Site-directed mutagenesis of HIV reverse transcriptase to probe enzyme processivity and drug binding

Curr Opin Biotechnol. 1994 Aug;5(4):414-21. doi: 10.1016/0958-1669(94)90051-5.


Site-directed mutagenesis has demonstrated that changes within the human immunodeficiency virus reverse transcriptase coding sequence alone can account for viral resistance to inhibitors. Inhibitor sensitivity of mutant enzymes in vitro correlates with the sensitivity of the virus to non-nucleoside inhibitors observed in vivo, but this is not the case with nucleoside analogs. Recent structural, kinetic, and site-directed mutagenesis studies demonstrate the importance of enzyme-nucleic acid contacts in determining enzyme sensitivity to inhibitors in vitro, as well as how accurately the reverse transcriptase synthesizes DNA.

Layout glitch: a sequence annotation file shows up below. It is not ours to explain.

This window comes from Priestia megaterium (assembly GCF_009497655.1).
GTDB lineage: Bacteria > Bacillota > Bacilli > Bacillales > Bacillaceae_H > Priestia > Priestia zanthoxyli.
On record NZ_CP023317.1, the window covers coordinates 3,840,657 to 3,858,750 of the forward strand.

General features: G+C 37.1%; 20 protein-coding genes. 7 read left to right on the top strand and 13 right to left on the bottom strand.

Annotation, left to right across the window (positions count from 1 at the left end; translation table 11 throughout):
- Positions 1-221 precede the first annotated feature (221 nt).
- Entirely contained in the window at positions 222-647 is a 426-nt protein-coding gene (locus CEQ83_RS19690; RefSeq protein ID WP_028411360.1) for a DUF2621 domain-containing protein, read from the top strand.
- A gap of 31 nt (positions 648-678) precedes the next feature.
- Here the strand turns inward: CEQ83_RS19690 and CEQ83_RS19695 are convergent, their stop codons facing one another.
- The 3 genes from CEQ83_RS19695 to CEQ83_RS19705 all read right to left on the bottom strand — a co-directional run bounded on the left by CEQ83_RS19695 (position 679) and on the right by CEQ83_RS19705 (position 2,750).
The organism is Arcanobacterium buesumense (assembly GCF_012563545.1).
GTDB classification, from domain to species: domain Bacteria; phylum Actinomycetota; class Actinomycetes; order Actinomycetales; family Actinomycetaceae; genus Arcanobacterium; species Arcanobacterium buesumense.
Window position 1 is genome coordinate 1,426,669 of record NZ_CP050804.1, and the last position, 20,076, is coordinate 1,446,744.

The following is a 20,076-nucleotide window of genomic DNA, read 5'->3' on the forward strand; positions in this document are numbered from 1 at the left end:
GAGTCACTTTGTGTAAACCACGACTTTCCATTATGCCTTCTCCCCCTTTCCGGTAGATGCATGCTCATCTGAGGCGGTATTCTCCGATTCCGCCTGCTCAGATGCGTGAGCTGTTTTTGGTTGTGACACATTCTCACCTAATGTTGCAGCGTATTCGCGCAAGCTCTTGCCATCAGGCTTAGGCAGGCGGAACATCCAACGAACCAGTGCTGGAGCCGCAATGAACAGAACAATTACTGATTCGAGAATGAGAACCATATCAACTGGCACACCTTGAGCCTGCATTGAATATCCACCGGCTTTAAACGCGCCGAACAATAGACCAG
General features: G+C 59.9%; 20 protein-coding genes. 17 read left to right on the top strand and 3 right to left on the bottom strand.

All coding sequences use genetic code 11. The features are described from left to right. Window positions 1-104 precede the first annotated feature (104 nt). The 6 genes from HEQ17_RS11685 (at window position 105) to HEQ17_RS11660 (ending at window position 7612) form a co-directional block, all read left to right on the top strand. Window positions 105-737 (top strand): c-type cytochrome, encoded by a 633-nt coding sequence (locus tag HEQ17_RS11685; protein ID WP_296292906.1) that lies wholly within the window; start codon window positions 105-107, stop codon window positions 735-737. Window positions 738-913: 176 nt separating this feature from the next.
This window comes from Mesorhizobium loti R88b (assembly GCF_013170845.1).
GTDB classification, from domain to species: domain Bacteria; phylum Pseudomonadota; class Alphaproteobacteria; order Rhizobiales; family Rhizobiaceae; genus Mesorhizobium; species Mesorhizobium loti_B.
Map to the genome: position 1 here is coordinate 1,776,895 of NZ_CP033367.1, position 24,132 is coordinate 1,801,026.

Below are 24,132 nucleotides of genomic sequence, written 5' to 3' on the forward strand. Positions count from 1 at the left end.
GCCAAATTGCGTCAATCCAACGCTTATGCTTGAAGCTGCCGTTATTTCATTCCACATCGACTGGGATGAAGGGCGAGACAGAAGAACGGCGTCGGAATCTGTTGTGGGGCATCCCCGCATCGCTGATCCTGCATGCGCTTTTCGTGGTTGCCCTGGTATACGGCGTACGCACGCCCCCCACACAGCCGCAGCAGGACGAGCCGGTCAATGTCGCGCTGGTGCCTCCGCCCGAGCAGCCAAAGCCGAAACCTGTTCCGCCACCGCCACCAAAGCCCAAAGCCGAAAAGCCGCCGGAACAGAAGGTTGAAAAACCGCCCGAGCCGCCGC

Publication types

  • Review

MeSH terms

  • Antiviral Agents / pharmacology*
  • Binding Sites / genetics
  • Drug Resistance, Microbial / genetics
  • HIV Reverse Transcriptase
  • HIV-1 / enzymology*
  • Mutagenesis, Site-Directed
  • RNA-Directed DNA Polymerase / genetics
  • RNA-Directed DNA Polymerase / metabolism*
  • Reverse Transcriptase Inhibitors*


  • Antiviral Agents
  • Reverse Transcriptase Inhibitors
  • HIV Reverse Transcriptase
  • RNA-Directed DNA Polymerase